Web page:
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The Creek-Seminole Connection to the Vietnam War

The Creek-Seminole Connection to the Vietnam War


As a per capita proportion, more Native Americans served in the Vietnam War than any other ethnic group . . . twice as high a percentage as European-Americans. Several of the Creek and Uchee elders, who have helped us with articles in the People of One Fire, are veterans of the Vietnam War.  They, like former Seminole Principal Chief, Jim Billie, were all selected to serve in Special Ops or top secret Intelligence Units.  The United States Armed Forces appreciates the pragmatic brain power, courage and special talents of Muskogeans.  However, the new series on the Vietnam War, being broadcast by PBS, revealed an even more surprising bit of concealed history.

Next highest percentage in the Viet Nam War were Puerto Ricans . . .  that’s the reason that Puerto Rico must repay its debt to Wall Street before Washington, DC will do anything to help the island after the devastation of Hurricane Maria.   By the way,  recent genetic studies have determined that the vast majority of Puerto Ricans carry Native American DNA.  However, it is not necessarily indigenous Taino-Arawak.   Many are the descendants of Native Americans slaves, abducted in the Southeastern United States. Those Puertoricano descendants of Southeastern slaves include beautiful, singer and actress, Jennifer Lopez! 

At the end of this article, you some learn previously unknown “dirty laundry” about the leaders of North Vietnam during that war.

From my family’s and personal experiences, I would say that the actual percentage of Native Americans in military service during the late 20th century is under-estimated.  Most mixed-bloods registered as whites in World War II, because they didn’t want to be considered “coloreds”.  Later on, my generation just didn’t know what a Native American looked like.  My generation thought a real Injun looked like Chief Iron Eyes Cody . . . who turned out to be a full blood Sicilian!  

After taking military physicals, my Uncle Hal and I were both told that we were really American Indians, not whites.   We both knew that already, but such were the times.  Uncle Hal, who had been in the Air Force since the Korean War, was soon assigned to oversee the welfare of American Indians in the US Air Force in Florida.   In my case, the US Navy changed my NROTC curriculum to include classes taught by two winners of the Congressional Medal of Honor.   My commandant said that I didn’t need classes in driving ships, because I wasn’t going to be on a ship anyway . . .  except maybe for a one-way voyage . . . but more likely I would be on a passenger jet both ways.  LOL

The Itstate War Club

First of all, we will explain what the Seminole gentleman is using to punish the European-American gentleman on the ground, who intruded into his family barbecue feast, uninvited.   It is an Itsate (Hitchiti) Creek war club . . . which is a direct descendant of the type of war club used by the Highland Mayas.  This weapon is one of the primary reasons that you speak English, instead of Spanish.  The Spanish soldiers in Florida were terrified of it.  Arquebus muskets and long swords were nearly useless in the dense forests of Georgia and northern Florida.  The Itsate club could easily break a Spanish sword or helmet then knock aside a European pistol, knife or mace, because it was about 36 inches long.

Traditionally, this fearful weapon was made from the root of a Black Cherry tree that had been struck by lightening, when a Creek youth was going through the passage rites to manhood.  I couldn’t find a Black Cherry struck by lightening, but I did find the perfect root, which had been exposed by a bulldozer working on the construction of Interstate 85.   It was primarily displayed along with my Mexican artifacts until I began having trouble with Neo-Nazi’s attacking my campsite at night.   Very effective deterrent . . .  don’t leave home without one.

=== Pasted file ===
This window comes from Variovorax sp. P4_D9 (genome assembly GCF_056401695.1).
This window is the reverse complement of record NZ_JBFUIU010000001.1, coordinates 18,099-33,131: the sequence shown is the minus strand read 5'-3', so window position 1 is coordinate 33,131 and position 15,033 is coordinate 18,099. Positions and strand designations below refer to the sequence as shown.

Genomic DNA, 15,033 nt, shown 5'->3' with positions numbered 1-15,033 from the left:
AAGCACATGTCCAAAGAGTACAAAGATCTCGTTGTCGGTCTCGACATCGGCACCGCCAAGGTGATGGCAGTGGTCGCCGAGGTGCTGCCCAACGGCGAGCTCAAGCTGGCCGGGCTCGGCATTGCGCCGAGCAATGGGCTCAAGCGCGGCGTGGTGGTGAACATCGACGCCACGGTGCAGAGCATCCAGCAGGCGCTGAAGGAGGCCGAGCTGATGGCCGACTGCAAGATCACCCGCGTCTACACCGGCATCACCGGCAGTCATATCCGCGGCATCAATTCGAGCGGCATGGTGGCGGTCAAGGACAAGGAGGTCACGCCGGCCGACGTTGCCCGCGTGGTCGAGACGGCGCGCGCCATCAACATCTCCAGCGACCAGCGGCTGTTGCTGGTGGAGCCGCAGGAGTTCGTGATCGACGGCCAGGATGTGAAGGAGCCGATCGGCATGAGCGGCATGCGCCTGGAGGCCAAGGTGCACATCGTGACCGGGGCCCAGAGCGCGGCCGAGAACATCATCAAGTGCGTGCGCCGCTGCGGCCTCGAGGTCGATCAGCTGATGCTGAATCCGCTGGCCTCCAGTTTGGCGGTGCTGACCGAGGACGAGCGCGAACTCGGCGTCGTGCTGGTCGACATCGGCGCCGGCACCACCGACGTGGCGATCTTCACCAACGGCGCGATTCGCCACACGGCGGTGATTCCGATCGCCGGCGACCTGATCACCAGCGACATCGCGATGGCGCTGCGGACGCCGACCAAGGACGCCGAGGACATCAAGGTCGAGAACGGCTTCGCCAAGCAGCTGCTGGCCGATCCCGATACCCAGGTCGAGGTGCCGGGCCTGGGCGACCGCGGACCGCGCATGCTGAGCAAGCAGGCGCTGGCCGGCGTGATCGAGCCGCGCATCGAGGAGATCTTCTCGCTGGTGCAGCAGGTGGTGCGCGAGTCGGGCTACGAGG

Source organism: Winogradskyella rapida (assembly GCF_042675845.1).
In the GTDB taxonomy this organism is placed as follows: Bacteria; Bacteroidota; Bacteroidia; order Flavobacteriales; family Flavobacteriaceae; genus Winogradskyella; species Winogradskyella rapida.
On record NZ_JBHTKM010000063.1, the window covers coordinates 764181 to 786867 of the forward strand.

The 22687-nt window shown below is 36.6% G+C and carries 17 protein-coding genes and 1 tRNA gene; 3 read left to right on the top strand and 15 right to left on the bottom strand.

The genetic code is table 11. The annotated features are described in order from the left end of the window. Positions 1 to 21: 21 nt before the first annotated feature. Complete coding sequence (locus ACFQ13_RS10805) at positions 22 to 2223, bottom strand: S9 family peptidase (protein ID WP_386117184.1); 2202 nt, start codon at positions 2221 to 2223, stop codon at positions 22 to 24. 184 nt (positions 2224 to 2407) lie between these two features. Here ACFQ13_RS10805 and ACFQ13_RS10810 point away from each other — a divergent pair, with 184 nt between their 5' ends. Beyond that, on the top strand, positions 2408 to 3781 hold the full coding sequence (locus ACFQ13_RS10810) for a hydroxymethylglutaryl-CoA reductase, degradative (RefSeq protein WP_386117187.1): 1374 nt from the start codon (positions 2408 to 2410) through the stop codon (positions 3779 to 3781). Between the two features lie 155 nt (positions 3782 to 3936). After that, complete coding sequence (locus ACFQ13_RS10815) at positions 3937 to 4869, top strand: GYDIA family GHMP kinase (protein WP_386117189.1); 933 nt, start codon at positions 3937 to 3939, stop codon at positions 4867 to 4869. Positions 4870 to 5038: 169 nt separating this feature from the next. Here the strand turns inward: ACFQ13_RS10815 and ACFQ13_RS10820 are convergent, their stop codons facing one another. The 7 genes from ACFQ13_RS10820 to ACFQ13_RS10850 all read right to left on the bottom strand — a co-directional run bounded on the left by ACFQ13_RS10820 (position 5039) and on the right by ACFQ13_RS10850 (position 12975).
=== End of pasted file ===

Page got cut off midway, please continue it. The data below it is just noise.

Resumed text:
You will see my war club in an upcoming television documentary.  The TV film crew was from New York City, Germany and the Netherlands.  They were curious as to how I alone could fend off in the pitch dark of North Carolina mountain woods, gangs of thugs carrying base ball bats, who were in their late teens and early twenties.   I brought out my war club.  No more questions were asked about that, but they did ask to film every detail of the war club.

Ho Chi Minh in the United States

The true history of the Viet Nam War was tragic from beginning to end.  Nguyễn Sinh Cung (Ho Chi Minh) was born into a middle class family, who father was a minor, local government official in French Indo-China.    As a college student, he was exiled for taking part in a demonstration against the French colonialists.   While in Paris, he gravitated toward the Marxist community there, but was repeatedly criticized by the hard core Russian Soviets for being really a nationalist first.  

Disillusioned, with the totalitarian Soviet Marxists, he worked on passenger ships then moved to the United States, where he worked jobs in several cities.  He became enamored with American democracy and the fact that the United States had never attempted to enslave peoples in Africa and Asia.  The USA had obtained the Philippines, Guam and the Philippines after a war with Spain and basically stolen Hawaii.  However, in each of these lands, the citizens enjoyed all aspects of the Bill of Rights that US citizens enjoyed.  Apparently,  Uncle Ho didn’t fully appreciate what had been done to Native Americans.  LOL

Nevertheless,  Ho Chi Minh, as he now called himself, became fascinated with the Creek Wars in Alabama and Seminole Wars in Florida. He was quite aware that the Seminoles had never signed a peace treaty with the United States.  He poured over the details of the Seminole victories and decided that this was the way to throw out the French.  He admired the democratic, egalitarian traditions of the Creek-Seminole People, whose leaders looked out for the welfare of ALL their people. This was a superior model for a future Vietnam over both hardcore capitalism and communism.  That’s right . . . the Creeks and Seminoles were the inventors of guerilla warfare tactics that were used in the late 20th century. 

Ho Chi Minh with his friends in the US Army’s Office of Strategic Services . . . which in 1947 became the Central Intelligence Agency.

Vietnam during the Japanese occupation and French re-occupation